Vaccines are the primary means of controlling and preventing pandemics and outbreaks of pathogens such as bacteria, viruses, and parasites. However, a major drawback of naked DNA-based vaccines is their low immunogenicity and the amount of plasmid DNA necessary to elicit a response. Nano-sized liposomes can overcome this limitation, enhancing both nucleic acid stability and targeting to cells after administration.
During the erythrocytic cycle, Plasmodium falciparum malaria parasites express P. falciparum Erythrocyte Membrane Protein 1 (PfEMP1) that anchor the infected erythrocytes (IE) to the vascular lining of the host. The CIDRα1 domain of PfEMP1 is responsible for binding host endothelial protein C receptor (EPCR), and increasing evidence support that this interaction triggers severe malaria, accounting for the majority of malaria-related deaths. In high transmission regions, children develop immunity to severe malaria after the first few infections. This immunity is believed to be mediated by antibodies targeting and inhibiting PfEMP1, causing infected erythrocytes to circulate and be cleared in the spleen. The development of immunity to malaria coincides with acquisition of broad antibody reactivity across the CIDRα1 protein family. Altogether, this identifies CIDRα1 as an important vaccine target. However, the antigenic diversity of the CIDRα1 domain family is a challenge for vaccine development.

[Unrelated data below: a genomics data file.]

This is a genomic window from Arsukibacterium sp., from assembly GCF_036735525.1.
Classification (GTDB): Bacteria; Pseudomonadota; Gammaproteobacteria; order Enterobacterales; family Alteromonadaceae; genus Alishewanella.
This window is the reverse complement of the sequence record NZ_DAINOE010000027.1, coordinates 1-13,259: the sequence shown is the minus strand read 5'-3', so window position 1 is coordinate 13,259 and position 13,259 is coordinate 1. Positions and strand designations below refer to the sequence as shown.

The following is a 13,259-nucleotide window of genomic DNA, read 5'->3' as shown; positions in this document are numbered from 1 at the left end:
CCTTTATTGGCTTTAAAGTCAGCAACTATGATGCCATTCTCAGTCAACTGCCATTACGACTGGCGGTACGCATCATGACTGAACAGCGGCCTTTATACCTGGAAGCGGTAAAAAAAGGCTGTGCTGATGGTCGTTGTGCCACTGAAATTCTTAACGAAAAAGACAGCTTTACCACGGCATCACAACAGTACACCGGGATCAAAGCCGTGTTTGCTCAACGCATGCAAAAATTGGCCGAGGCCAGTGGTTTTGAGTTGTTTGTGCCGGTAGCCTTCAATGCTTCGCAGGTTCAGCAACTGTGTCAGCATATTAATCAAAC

A vaccine remains a priority in the global fight against malaria. Here, we report on a single-center, randomized, double-blind, placebo and adjuvant-controlled, dose escalation phase 1a safety and immunogenicity clinical trial of full-length Plasmodium falciparum merozoite surface protein 1 (MSP1) in combination with GLA-SE adjuvant. Thirty-two healthy volunteers were vaccinated at least three times with MSP1 plus adjuvant, adjuvant alone, or placebo (24:4:4) to evaluate the safety and immunogenicity.
The World Health Organization is planning a pilot introduction of a new malaria vaccine in three sub-Saharan African countries. To inform considerations about including a new vaccine in the vaccination program of those and other countries, estimates from the scientific literature of the incremental costs of doing so are important